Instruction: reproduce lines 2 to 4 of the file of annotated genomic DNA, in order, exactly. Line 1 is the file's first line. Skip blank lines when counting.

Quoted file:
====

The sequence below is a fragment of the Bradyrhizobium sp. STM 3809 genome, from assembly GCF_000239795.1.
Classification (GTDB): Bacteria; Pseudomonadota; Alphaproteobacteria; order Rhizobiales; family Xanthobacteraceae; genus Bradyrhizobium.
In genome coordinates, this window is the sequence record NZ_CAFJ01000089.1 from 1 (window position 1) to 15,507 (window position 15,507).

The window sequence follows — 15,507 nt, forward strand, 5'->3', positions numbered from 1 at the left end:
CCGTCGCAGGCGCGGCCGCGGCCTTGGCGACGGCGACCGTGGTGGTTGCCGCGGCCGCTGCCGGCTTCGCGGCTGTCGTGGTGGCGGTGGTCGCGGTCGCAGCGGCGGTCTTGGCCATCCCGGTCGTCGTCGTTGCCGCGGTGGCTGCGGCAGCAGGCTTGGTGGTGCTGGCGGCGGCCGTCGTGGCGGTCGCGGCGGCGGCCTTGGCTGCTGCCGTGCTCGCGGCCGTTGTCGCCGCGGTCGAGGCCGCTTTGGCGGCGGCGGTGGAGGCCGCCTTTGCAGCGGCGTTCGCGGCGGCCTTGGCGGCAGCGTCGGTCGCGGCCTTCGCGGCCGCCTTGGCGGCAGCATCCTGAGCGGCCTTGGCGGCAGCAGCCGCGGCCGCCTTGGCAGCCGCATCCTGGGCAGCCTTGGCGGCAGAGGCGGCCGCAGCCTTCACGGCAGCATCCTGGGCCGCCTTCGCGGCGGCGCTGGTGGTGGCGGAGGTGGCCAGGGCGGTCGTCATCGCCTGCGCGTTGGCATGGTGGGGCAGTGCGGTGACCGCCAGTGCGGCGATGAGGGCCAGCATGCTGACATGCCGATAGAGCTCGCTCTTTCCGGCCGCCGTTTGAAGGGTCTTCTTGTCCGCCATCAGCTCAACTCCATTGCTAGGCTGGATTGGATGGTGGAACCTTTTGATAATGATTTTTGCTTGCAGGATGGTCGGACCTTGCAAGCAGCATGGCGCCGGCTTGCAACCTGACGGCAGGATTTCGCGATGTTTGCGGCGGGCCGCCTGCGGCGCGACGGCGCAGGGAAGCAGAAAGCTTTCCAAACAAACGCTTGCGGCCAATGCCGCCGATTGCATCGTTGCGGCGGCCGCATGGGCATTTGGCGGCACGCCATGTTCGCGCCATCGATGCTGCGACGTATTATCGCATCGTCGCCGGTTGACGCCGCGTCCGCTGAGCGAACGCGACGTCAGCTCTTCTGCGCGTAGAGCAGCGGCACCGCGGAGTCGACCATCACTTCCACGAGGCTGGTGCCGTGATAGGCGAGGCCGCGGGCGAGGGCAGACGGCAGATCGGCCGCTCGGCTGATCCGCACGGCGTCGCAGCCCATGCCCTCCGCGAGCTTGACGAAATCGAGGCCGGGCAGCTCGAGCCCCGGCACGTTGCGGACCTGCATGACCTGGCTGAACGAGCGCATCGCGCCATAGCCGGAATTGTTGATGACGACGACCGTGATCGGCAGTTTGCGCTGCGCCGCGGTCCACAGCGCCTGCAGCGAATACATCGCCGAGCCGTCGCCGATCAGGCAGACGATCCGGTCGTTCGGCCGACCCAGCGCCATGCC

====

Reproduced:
Classification (GTDB): Bacteria; Pseudomonadota; Alphaproteobacteria; order Rhizobiales; family Xanthobacteraceae; genus Bradyrhizobium.
In genome coordinates, this window is the sequence record NZ_CAFJ01000089.1 from 1 (window position 1) to 15,507 (window position 15,507).

The window sequence follows — 15,507 nt, forward strand, 5'->3', positions numbered from 1 at the left end: